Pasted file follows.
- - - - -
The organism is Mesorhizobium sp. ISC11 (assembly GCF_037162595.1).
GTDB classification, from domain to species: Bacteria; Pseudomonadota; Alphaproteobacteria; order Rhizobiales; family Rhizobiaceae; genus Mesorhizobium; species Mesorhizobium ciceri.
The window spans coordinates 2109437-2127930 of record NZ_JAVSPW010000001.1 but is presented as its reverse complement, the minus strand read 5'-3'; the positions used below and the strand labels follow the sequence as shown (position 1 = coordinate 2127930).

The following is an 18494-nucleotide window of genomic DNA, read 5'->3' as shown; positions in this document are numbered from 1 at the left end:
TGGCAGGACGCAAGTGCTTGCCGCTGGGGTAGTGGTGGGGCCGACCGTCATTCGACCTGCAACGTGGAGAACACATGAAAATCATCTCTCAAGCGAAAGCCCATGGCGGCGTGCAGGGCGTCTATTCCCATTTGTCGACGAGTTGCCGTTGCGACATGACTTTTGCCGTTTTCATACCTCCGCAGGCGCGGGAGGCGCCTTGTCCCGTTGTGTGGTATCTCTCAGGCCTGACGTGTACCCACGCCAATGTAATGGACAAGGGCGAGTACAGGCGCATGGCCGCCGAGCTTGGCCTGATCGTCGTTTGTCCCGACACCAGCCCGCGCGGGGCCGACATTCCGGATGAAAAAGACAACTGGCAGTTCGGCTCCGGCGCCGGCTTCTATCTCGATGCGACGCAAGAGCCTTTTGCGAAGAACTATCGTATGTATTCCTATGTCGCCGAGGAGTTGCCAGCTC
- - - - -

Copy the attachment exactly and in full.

The organism is Mesorhizobium sp. ISC11 (assembly GCF_037162595.1).
GTDB classification, from domain to species: Bacteria; Pseudomonadota; Alphaproteobacteria; order Rhizobiales; family Rhizobiaceae; genus Mesorhizobium; species Mesorhizobium ciceri.
The window spans coordinates 2109437-2127930 of record NZ_JAVSPW010000001.1 but is presented as its reverse complement, the minus strand read 5'-3'; the positions used below and the strand labels follow the sequence as shown (position 1 = coordinate 2127930).

The following is an 18494-nucleotide window of genomic DNA, read 5'->3' as shown; positions in this document are numbered from 1 at the left end:
TGGCAGGACGCAAGTGCTTGCCGCTGGGGTAGTGGTGGGGCCGACCGTCATTCGACCTGCAACGTGGAGAACACATGAAAATCATCTCTCAAGCGAAAGCCCATGGCGGCGTGCAGGGCGTCTATTCCCATTTGTCGACGAGTTGCCGTTGCGACATGACTTTTGCCGTTTTCATACCTCCGCAGGCGCGGGAGGCGCCTTGTCCCGTTGTGTGGTATCTCTCAGGCCTGACGTGTACCCACGCCAATGTAATGGACAAGGGCGAGTACAGGCGCATGGCCGCCGAGCTTGGCCTGATCGTCGTTTGTCCCGACACCAGCCCGCGCGGGGCCGACATTCCGGATGAAAAAGACAACTGGCAGTTCGGCTCCGGCGCCGGCTTCTATCTCGATGCGACGCAAGAGCCTTTTGCGAAGAACTATCGTATGTATTCCTATGTCGCCGAGGAGTTGCCAGCTC